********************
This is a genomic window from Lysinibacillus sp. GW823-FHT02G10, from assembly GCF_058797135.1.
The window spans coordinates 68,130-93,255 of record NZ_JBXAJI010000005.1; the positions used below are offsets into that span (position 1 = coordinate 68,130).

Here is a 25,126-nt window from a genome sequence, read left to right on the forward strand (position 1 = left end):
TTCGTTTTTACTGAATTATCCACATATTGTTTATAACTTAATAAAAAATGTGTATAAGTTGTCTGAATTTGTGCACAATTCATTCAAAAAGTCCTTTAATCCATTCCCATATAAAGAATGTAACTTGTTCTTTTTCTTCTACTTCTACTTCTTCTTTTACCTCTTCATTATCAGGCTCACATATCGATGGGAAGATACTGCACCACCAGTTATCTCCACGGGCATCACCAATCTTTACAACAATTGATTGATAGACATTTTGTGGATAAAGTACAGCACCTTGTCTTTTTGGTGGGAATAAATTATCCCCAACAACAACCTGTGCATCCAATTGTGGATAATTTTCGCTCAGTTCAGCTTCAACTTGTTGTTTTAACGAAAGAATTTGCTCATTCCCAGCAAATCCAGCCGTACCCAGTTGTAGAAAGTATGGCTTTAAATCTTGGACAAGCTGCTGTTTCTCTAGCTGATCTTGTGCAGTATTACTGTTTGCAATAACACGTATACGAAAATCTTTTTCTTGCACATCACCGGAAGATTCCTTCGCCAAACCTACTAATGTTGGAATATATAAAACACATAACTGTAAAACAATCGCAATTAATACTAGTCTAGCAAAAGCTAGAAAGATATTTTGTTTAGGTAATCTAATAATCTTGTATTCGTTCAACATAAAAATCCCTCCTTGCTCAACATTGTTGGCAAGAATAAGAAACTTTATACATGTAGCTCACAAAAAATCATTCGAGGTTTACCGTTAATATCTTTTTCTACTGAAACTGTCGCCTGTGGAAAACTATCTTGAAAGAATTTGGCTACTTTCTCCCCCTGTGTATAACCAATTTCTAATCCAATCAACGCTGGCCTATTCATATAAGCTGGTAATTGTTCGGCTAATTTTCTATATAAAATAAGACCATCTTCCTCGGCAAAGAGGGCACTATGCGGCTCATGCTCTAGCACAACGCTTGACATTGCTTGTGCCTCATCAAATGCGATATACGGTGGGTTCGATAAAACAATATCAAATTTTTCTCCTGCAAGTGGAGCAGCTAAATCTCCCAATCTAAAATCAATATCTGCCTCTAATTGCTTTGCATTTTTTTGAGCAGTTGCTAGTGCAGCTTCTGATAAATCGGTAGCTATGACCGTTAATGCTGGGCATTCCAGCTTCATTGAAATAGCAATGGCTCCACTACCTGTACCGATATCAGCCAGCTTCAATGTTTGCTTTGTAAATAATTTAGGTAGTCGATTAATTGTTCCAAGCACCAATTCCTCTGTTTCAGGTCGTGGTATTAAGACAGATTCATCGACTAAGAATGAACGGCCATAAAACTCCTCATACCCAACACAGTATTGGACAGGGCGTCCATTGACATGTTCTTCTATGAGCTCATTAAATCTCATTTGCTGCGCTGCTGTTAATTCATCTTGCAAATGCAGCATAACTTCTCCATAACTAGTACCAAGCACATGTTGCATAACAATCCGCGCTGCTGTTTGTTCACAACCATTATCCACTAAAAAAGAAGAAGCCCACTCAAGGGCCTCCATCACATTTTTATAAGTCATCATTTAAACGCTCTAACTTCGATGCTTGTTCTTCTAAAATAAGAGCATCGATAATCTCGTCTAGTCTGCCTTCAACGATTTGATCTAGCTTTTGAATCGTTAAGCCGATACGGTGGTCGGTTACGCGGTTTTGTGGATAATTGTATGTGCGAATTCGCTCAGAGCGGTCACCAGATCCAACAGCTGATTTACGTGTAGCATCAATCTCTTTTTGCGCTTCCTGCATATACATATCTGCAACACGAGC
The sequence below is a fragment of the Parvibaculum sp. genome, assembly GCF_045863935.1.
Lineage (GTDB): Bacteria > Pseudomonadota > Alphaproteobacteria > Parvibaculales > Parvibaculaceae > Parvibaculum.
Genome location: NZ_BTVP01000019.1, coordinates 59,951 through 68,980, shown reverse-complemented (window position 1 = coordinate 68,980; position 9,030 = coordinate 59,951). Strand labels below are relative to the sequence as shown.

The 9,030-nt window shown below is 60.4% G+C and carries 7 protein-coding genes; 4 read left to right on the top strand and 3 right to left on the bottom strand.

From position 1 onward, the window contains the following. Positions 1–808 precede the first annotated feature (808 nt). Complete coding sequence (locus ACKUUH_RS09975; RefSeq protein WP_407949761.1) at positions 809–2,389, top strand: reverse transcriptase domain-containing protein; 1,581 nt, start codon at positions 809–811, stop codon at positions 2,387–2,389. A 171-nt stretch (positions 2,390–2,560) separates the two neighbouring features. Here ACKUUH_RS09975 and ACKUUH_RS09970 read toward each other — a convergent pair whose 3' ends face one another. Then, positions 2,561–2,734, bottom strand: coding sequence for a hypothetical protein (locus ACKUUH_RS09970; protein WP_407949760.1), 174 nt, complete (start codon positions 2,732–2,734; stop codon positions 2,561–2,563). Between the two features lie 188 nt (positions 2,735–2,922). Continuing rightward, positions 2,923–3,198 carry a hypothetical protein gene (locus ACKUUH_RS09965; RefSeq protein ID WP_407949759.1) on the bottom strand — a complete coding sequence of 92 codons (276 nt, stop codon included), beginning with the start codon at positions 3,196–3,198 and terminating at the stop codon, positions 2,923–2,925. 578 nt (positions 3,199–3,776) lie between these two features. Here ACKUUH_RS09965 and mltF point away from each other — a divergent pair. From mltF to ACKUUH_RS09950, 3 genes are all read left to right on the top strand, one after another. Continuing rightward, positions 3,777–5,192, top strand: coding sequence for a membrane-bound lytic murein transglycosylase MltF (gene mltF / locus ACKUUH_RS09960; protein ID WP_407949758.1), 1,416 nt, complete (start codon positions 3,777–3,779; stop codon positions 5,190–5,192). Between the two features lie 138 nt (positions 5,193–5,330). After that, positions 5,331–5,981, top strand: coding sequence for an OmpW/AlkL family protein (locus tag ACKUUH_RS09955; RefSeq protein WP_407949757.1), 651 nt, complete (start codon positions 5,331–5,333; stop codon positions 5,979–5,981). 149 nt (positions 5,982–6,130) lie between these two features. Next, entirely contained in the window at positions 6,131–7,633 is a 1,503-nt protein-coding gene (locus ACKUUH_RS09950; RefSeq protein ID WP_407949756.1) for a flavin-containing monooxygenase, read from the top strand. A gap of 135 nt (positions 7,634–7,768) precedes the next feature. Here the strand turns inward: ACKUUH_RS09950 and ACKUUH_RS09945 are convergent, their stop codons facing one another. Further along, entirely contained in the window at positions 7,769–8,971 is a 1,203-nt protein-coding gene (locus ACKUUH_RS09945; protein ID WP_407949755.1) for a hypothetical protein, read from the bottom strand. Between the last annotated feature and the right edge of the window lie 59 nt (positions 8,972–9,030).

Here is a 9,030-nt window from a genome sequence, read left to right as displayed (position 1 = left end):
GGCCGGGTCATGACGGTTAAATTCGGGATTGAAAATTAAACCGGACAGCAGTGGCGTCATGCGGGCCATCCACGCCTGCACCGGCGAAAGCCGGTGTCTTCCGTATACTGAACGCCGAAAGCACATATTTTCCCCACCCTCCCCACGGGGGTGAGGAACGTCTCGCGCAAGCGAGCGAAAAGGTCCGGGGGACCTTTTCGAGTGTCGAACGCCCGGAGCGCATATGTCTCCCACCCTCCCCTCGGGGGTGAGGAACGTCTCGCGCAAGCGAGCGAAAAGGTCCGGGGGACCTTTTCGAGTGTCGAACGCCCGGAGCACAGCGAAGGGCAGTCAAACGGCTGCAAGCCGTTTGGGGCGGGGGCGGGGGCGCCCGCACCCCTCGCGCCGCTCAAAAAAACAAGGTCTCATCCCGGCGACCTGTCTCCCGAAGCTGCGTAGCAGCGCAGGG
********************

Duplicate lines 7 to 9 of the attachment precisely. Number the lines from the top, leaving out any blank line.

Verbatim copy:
Genome location: NZ_BTVP01000019.1, coordinates 59,951 through 68,980, shown reverse-complemented (window position 1 = coordinate 68,980; position 9,030 = coordinate 59,951). Strand labels below are relative to the sequence as shown.

The 9,030-nt window shown below is 60.4% G+C and carries 7 protein-coding genes; 4 read left to right on the top strand and 3 right to left on the bottom strand.

From position 1 onward, the window contains the following. Positions 1–808 precede the first annotated feature (808 nt). Complete coding sequence (locus ACKUUH_RS09975; RefSeq protein WP_407949761.1) at positions 809–2,389, top strand: reverse transcriptase domain-containing protein; 1,581 nt, start codon at positions 809–811, stop codon at positions 2,387–2,389. A 171-nt stretch (positions 2,390–2,560) separates the two neighbouring features. Here ACKUUH_RS09975 and ACKUUH_RS09970 read toward each other — a convergent pair whose 3' ends face one another. Then, positions 2,561–2,734, bottom strand: coding sequence for a hypothetical protein (locus ACKUUH_RS09970; protein WP_407949760.1), 174 nt, complete (start codon positions 2,732–2,734; stop codon positions 2,561–2,563). Between the two features lie 188 nt (positions 2,735–2,922). Continuing rightward, positions 2,923–3,198 carry a hypothetical protein gene (locus ACKUUH_RS09965; RefSeq protein ID WP_407949759.1) on the bottom strand — a complete coding sequence of 92 codons (276 nt, stop codon included), beginning with the start codon at positions 3,196–3,198 and terminating at the stop codon, positions 2,923–2,925. 578 nt (positions 3,199–3,776) lie between these two features. Here ACKUUH_RS09965 and mltF point away from each other — a divergent pair. From mltF to ACKUUH_RS09950, 3 genes are all read left to right on the top strand, one after another. Continuing rightward, positions 3,777–5,192, top strand: coding sequence for a membrane-bound lytic murein transglycosylase MltF (gene mltF / locus ACKUUH_RS09960; protein ID WP_407949758.1), 1,416 nt, complete (start codon positions 3,777–3,779; stop codon positions 5,190–5,192). Between the two features lie 138 nt (positions 5,193–5,330). After that, positions 5,331–5,981, top strand: coding sequence for an OmpW/AlkL family protein (locus tag ACKUUH_RS09955; RefSeq protein WP_407949757.1), 651 nt, complete (start codon positions 5,331–5,333; stop codon positions 5,979–5,981). 149 nt (positions 5,982–6,130) lie between these two features. Next, entirely contained in the window at positions 6,131–7,633 is a 1,503-nt protein-coding gene (locus ACKUUH_RS09950; RefSeq protein ID WP_407949756.1) for a flavin-containing monooxygenase, read from the top strand. A gap of 135 nt (positions 7,634–7,768) precedes the next feature. Here the strand turns inward: ACKUUH_RS09950 and ACKUUH_RS09945 are convergent, their stop codons facing one another. Further along, entirely contained in the window at positions 7,769–8,971 is a 1,203-nt protein-coding gene (locus ACKUUH_RS09945; protein ID WP_407949755.1) for a hypothetical protein, read from the bottom strand. Between the last annotated feature and the right edge of the window lie 59 nt (positions 8,972–9,030).